However, for the first time we are beginning to see the cost of Amanda’s quest. Life rarely goes according to plan and even the resourceful “Emily” is not omnipotent. Revenge, we see, is a complicated, messy business. We find ourselves asking: What about Daniel, the man who’s fallen for Emily? Will he have to pay for the sins of his parents? What of Victoria, Daniel’s mother, and Amanda’s archenemy, who’s horrible actions are often the result of a lonely and desperate life? And what about Amanda, who Emily has locked away in a small, dark room of her heart? What happens to such a person, consumed by rage and obsessed with revenge? Can they ever know contentment again? Can they love? And if not, can they ever really live?

Revenge may not be the kind of show that inspires people (Well, let’s hope not anyway!) but it does raise some interesting questions. And for now, it holds my attention. Can it go on for years? My initial thought is “NO!” I want an end to this story and truth be told, if it goes on too long, I’ll probably lose interest. But a bitter heart can last a lifetime, and some people will wait forever to see someone “get what’s coming to them” even if only vicariously.

Do not repay anyone evil for evil. Be careful to do what is right in the eyes of everyone. If it is possible, as far as it depends on you, live at peace with everyone. Do not take revenge, my dear friends, but leave room for God’s wrath, for it is written: “It is mine to avenge; I will repay,” says the Lord. On the contrary: “If your enemy is hungry, feed him;  if he is thirsty, give him something to drink. In doing this, you will heap burning coals on his head.” Do not be overcome by evil, but overcome evil with good. Romans 12:17-21

Adventures of First Year College Mom – Tip #3 Beware the Addled Dad

In our family, whenever we travel, Doug is what we call the “Cruise Director”. He books lodging and transportation, plans driving routes, makes sure the house is in vacation order and that the car is road ready. He just has a general command of the situation. This held true for our first official college drop off too…or so I thought. 

For the most part, Doug is a pretty steady guy, not prone to emotional highs and lows (except for the usual Type A impatience, frustration and anger) and so sometimes I honestly forget that he has feelings. Terrible, right? I know. I know. Keep reading…you can mentally lecture me later. As we prepared to leave that morning for the school, Doug was his typical, high-intensity self, wishing everything had been done faster (we had plenty of time) and that we had packed less. (I’ll cut him some slack on this one – he is a man living with three women.) After spending an hour trying to fit everything in our four door sedan – which he did  masterfully – he jumped in the front seat, turned the key and…nothing. The battery was dead. Why? Because he had left the radio, interior lights and GPS on the entire time he was packing the car (and my battery is kinda old). I bet some of you have already figured out where the jumper cables were. Of course!  In the trunk, under about 30 pairs of shoes, 75 t-shirts and, well, everything else!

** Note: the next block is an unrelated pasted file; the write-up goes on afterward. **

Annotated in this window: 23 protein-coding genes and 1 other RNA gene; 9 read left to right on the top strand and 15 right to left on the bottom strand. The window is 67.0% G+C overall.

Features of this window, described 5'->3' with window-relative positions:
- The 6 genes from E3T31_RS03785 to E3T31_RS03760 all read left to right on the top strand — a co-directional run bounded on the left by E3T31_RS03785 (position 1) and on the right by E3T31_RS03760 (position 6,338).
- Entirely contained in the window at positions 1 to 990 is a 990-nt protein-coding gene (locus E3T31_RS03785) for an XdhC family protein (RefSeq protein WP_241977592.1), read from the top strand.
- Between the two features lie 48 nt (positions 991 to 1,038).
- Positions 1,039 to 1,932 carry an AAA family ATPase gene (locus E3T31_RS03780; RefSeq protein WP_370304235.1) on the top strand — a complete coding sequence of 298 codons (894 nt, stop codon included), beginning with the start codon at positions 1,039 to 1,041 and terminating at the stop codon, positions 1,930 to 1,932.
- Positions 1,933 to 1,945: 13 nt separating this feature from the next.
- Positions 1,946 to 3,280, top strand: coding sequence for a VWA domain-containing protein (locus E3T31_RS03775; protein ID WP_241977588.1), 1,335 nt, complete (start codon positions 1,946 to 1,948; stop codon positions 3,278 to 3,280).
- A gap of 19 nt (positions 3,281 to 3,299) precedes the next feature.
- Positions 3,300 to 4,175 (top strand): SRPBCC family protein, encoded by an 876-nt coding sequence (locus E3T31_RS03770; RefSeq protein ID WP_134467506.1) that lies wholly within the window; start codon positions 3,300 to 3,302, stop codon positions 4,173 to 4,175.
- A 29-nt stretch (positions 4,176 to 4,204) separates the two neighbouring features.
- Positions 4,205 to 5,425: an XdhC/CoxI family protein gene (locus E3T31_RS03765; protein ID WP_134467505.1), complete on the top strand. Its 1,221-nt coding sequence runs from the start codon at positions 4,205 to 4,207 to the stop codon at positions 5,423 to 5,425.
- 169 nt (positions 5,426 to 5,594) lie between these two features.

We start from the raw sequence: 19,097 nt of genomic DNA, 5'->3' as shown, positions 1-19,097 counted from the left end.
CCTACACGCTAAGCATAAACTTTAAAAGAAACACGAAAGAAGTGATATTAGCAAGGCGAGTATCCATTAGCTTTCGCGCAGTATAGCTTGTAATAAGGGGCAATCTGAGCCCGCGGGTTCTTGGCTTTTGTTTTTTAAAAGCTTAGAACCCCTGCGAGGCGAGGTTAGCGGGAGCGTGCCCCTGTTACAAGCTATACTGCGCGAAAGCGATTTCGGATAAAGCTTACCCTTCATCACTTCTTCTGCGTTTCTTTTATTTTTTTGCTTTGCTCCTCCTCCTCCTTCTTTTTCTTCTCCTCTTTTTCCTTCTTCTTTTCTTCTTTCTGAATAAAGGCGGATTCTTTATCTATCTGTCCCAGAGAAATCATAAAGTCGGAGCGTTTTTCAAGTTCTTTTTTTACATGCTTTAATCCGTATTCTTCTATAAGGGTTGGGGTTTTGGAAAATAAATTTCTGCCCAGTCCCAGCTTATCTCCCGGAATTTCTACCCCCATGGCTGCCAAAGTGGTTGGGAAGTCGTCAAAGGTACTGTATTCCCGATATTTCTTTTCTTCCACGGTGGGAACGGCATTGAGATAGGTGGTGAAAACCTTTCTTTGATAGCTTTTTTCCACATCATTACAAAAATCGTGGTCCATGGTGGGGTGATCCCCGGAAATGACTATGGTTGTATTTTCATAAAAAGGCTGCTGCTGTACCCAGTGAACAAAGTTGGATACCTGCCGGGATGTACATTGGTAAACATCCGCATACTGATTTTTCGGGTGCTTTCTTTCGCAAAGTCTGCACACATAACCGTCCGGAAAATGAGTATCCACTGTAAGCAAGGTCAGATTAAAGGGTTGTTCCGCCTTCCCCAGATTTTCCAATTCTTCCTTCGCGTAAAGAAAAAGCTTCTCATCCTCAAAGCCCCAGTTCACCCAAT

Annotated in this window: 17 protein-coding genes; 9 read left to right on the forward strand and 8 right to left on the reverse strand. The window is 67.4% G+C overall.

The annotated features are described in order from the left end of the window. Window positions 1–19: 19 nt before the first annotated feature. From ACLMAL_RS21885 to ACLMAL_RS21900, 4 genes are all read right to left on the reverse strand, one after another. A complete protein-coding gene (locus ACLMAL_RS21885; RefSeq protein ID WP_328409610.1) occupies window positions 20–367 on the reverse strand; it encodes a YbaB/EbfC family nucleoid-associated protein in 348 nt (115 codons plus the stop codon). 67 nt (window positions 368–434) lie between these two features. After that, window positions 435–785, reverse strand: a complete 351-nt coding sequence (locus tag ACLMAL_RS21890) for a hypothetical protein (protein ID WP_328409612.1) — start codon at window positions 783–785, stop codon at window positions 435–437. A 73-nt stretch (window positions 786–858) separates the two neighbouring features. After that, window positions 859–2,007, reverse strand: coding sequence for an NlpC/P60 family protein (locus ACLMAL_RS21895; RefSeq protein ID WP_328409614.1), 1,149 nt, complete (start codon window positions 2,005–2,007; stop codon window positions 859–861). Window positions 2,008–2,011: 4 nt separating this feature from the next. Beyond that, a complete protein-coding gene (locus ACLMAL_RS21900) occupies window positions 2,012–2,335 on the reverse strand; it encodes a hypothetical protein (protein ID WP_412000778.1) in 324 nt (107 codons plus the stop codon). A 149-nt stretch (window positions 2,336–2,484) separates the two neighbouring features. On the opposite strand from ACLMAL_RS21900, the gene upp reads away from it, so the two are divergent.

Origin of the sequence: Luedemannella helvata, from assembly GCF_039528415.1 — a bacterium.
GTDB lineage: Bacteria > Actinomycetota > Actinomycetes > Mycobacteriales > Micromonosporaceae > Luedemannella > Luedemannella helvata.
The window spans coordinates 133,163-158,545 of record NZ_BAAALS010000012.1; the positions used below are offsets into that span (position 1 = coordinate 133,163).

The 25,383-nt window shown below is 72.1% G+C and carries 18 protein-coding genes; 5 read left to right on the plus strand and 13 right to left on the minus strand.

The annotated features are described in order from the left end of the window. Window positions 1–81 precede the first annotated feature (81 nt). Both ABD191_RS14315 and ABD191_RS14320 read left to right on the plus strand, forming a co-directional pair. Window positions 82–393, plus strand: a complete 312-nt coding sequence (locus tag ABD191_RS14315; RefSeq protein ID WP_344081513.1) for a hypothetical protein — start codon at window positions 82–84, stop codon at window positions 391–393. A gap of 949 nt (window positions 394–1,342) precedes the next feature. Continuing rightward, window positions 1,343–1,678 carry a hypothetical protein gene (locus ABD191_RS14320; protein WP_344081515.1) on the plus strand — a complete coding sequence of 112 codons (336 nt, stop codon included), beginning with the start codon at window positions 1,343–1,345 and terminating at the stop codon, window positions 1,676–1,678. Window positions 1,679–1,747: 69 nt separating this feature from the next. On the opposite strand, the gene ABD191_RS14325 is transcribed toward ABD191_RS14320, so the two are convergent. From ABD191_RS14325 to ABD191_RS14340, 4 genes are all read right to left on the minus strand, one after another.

As he worked on digging out the cables and jumpstarting the car, I went inside to grab breakfast, which I suddenly had time to eat. Did I abandon him? Well, have you ever been around Doug when he’s in a hurry and something goes wrong? Best to give the man a little space. A couple minutes later, as I’m walking by the front door shoveling a spoonful of Cinnamon Toast Crunch into my mouth, I heard Jacquelyn say “Woa! Why is it smoking!?” Did I hear her right? Nah. Can’t be. She must be seeing things. Smoke? Silly girl. I was so confident in my cruise director, I just went about my business, enjoying my little breakfast time. When I went back outside, Doug explained that, yes indeed, the car had been smoking. Turns out that because my battery terminals were badly corroded, the red cap to the positive terminal was hidden, and the negative terminal was, for some crazy reason, painted red, Doug mistakenly reversed the charges. Doug. My Doug. Responsible, experienced, alert, cautious, has-jumpstarted-a-car-a-thousand-times Doug, reversed the charges. That is when I started to worry….maybe he is a bit addled after all.

Thankfully, the battery wasn’t damaged and, after Doug corrected the connections, we were able to recharge it. Finally, we were off! Now, this was far from our first drive to her school. Yet somehow, Doug managed to miss the exit. (Sure, I could say “we” missed the exit, but remember: I wasn’t really paying attention because my “cruise director” was supposed to have everything under control.) It’s no surprise that our GPS diverted us into downtown Boston which meant so much traffic and so many stoplights that our average speed was probably something like 12 mph. Show of hands: How many of you want to be trapped in a car with a man who has had the morning this guy’s had? Exactly!

Shortly after we got back on the highway, Christina pointed to our digital gas gauge which displays how many miles we have left before we run out of gas. Here’s what it looked like:  O  – yup. Zero. Zero miles left. There we were, on a highway jammed with August North Shore Weekenders, with virtually no gas in the tank. Trust me when I say that every one of us prayed so loudly and fervently you might have mistaken us for all for Pentecostals. (Not that there’s anything wrong with Pentacostals.) At the next exit, we sat through 3 red lights, staring at the gas station just across the street, fighting off visions of pushing a stalled car and desperately trying to will ourselves through the intersection. So close…so close. Come on, Light! Change! Change! Oh God, please, let us have enough gas. Please!